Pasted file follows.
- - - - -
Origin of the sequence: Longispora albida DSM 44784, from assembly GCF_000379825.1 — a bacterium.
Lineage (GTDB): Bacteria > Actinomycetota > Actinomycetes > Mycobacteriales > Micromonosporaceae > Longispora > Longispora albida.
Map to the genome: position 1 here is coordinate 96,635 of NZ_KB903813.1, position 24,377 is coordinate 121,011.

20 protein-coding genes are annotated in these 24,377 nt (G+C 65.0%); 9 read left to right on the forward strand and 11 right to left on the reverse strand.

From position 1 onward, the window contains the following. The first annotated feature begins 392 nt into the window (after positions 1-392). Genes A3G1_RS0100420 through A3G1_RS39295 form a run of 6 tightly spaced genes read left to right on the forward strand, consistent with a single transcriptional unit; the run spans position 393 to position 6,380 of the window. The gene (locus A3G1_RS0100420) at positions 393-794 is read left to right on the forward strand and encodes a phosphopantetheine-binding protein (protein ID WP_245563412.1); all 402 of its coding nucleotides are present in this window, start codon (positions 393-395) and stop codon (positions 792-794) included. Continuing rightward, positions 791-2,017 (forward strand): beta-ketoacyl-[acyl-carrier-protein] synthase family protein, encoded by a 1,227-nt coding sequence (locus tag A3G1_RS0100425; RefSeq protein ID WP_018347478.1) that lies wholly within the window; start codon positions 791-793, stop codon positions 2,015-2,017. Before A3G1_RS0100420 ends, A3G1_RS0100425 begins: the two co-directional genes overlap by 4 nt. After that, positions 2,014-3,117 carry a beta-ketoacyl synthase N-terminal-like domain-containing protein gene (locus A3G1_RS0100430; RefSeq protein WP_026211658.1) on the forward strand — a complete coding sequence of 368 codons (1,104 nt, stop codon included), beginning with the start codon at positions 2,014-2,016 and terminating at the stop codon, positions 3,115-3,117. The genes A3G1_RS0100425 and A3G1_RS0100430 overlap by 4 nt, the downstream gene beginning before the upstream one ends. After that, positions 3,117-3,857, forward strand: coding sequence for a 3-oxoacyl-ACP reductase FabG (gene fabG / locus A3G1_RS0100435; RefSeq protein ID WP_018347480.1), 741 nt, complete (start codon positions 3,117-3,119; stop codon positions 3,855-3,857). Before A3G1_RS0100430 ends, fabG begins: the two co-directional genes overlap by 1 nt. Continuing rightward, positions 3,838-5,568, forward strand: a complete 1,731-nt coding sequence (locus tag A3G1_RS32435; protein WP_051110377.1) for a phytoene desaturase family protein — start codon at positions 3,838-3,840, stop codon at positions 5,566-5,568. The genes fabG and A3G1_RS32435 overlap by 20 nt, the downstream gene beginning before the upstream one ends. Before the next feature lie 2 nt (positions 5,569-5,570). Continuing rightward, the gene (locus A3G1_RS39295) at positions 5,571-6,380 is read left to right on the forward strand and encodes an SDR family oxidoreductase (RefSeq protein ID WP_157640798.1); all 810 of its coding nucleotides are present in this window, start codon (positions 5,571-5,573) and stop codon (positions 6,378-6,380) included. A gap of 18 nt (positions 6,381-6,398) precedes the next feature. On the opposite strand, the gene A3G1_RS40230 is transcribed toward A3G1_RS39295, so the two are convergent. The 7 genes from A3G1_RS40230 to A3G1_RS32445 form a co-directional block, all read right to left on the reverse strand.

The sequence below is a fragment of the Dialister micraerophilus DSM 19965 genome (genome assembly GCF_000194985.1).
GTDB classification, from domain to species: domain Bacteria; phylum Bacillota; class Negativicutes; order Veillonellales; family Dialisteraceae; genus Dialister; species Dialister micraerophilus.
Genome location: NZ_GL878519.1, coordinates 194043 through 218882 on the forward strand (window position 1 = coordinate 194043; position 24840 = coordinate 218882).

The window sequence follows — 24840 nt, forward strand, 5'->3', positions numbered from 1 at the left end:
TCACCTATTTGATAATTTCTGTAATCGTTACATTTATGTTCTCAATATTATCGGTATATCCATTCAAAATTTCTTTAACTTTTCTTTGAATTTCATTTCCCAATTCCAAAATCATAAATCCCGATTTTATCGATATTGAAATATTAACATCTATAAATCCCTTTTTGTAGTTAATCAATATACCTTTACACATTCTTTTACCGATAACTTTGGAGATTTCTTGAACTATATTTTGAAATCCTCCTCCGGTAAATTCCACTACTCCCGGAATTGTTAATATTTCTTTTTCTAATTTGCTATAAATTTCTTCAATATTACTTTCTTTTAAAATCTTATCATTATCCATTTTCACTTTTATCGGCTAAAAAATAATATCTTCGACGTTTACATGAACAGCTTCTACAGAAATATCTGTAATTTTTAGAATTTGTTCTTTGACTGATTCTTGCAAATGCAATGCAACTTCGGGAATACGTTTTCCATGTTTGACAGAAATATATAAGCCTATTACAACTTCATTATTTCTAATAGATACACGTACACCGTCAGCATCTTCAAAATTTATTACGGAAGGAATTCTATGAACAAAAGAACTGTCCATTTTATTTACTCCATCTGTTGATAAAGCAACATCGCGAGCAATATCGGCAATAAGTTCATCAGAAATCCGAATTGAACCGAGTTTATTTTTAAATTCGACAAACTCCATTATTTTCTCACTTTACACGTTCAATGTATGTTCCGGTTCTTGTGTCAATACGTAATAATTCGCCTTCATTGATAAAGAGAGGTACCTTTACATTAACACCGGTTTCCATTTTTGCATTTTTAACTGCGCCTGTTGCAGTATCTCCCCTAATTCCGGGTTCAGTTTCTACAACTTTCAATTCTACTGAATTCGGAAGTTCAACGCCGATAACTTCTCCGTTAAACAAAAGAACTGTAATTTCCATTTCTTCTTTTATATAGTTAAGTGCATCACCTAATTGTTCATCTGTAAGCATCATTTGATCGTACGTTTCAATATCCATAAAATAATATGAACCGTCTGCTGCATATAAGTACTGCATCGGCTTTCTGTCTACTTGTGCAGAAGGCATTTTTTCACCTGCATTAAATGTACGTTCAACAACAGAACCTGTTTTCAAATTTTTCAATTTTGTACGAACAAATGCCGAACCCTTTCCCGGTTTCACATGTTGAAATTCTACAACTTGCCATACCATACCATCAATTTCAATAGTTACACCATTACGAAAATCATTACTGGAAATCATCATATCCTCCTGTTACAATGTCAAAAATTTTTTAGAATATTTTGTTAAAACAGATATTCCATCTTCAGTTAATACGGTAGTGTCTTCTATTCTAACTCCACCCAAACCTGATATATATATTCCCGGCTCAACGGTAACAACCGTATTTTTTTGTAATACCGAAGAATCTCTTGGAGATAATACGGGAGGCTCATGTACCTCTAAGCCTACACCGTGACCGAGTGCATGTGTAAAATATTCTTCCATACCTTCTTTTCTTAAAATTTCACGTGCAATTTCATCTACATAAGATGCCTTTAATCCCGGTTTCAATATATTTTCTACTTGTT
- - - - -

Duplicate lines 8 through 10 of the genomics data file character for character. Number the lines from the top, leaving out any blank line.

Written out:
Genome location: NZ_GL878519.1, coordinates 194043 through 218882 on the forward strand (window position 1 = coordinate 194043; position 24840 = coordinate 218882).

The window sequence follows — 24840 nt, forward strand, 5'->3', positions numbered from 1 at the left end:
TCACCTATTTGATAATTTCTGTAATCGTTACATTTATGTTCTCAATATTATCGGTATATCCATTCAAAATTTCTTTAACTTTTCTTTGAATTTCATTTCCCAATTCCAAAATCATAAATCCCGATTTTATCGATATTGAAATATTAACATCTATAAATCCCTTTTTGTAGTTAATCAATATACCTTTACACATTCTTTTACCGATAACTTTGGAGATTTCTTGAACTATATTTTGAAATCCTCCTCCGGTAAATTCCACTACTCCCGGAATTGTTAATATTTCTTTTTCTAATTTGCTATAAATTTCTTCAATATTACTTTCTTTTAAAATCTTATCATTATCCATTTTCACTTTTATCGGCTAAAAAATAATATCTTCGACGTTTACATGAACAGCTTCTACAGAAATATCTGTAATTTTTAGAATTTGTTCTTTGACTGATTCTTGCAAATGCAATGCAACTTCGGGAATACGTTTTCCATGTTTGACAGAAATATATAAGCCTATTACAACTTCATTATTTCTAATAGATACACGTACACCGTCAGCATCTTCAAAATTTATTACGGAAGGAATTCTATGAACAAAAGAACTGTCCATTTTATTTACTCCATCTGTTGATAAAGCAACATCGCGAGCAATATCGGCAATAAGTTCATCAGAAATCCGAATTGAACCGAGTTTATTTTTAAATTCGACAAACTCCATTATTTTCTCACTTTACACGTTCAATGTATGTTCCGGTTCTTGTGTCAATACGTAATAATTCGCCTTCATTGATAAAGAGAGGTACCTTTACATTAACACCGGTTTCCATTTTTGCATTTTTAACTGCGCCTGTTGCAGTATCTCCCCTAATTCCGGGTTCAGTTTCTACAACTTTCAATTCTACTGAATTCGGAAGTTCAACGCCGATAACTTCTCCGTTAAACAAAAGAACTGTAATTTCCATTTCTTCTTTTATATAGTTAAGTGCATCACCTAATTGTTCATCTGTAAGCATCATTTGATCGTACGTTTCAATATCCATAAAATAATATGAACCGTCTGCTGCATATAAGTACTGCATCGGCTTTCTGTCTACTTGTGCAGAAGGCATTTTTTCACCTGCATTAAATGTACGTTCAACAACAGAACCTGTTTTCAAATTTTTCAATTTTGTACGAACAAATGCCGAACCCTTTCCCGGTTTCACATGTTGAAATTCTACAACTTGCCATACCATACCATCAATTTCAATAGTTACACCATTACGAAAATCATTACTGGAAATCATCATATCCTCCTGTTACAATGTCAAAAATTTTTTAGAATATTTTGTTAAAACAGATATTCCATCTTCAGTTAATACGGTAGTGTCTTCTATTCTAACTCCACCCAAACCTGATATATATATTCCCGGCTCAACGGTAACAACCGTATTTTTTTGTAATACCGAAGAATCTCTTGGAGATAATACGGGAGGCTCATGTACCTCTAAGCCTACACCGTGACCGAGTGCATGTGTAAAATATTCTTCCATACCTTCTTTTCTTAAAATTTCACGTGCAATTTCATCTACATAAGATGCCTTTAATCCCGGTTTCAATATATTTTCTACTTGTT